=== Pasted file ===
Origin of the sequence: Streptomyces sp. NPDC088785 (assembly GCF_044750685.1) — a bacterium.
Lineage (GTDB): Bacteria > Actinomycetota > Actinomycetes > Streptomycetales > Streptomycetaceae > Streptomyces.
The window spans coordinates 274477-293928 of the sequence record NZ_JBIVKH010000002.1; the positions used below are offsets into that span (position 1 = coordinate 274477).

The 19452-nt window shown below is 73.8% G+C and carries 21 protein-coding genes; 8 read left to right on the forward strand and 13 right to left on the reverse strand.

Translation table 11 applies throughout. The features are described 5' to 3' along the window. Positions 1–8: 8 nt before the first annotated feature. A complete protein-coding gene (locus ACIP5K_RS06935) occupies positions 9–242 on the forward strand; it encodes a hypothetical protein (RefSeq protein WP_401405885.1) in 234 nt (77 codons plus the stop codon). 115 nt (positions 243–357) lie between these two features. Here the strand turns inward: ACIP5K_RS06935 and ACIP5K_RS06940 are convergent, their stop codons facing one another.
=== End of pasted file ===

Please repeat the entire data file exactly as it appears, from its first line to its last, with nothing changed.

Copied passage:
Origin of the sequence: Streptomyces sp. NPDC088785 (assembly GCF_044750685.1) — a bacterium.
Lineage (GTDB): Bacteria > Actinomycetota > Actinomycetes > Streptomycetales > Streptomycetaceae > Streptomyces.
The window spans coordinates 274477-293928 of the sequence record NZ_JBIVKH010000002.1; the positions used below are offsets into that span (position 1 = coordinate 274477).

The 19452-nt window shown below is 73.8% G+C and carries 21 protein-coding genes; 8 read left to right on the forward strand and 13 right to left on the reverse strand.

Translation table 11 applies throughout. The features are described 5' to 3' along the window. Positions 1–8: 8 nt before the first annotated feature. A complete protein-coding gene (locus ACIP5K_RS06935) occupies positions 9–242 on the forward strand; it encodes a hypothetical protein (RefSeq protein WP_401405885.1) in 234 nt (77 codons plus the stop codon). 115 nt (positions 243–357) lie between these two features. Here the strand turns inward: ACIP5K_RS06935 and ACIP5K_RS06940 are convergent, their stop codons facing one another.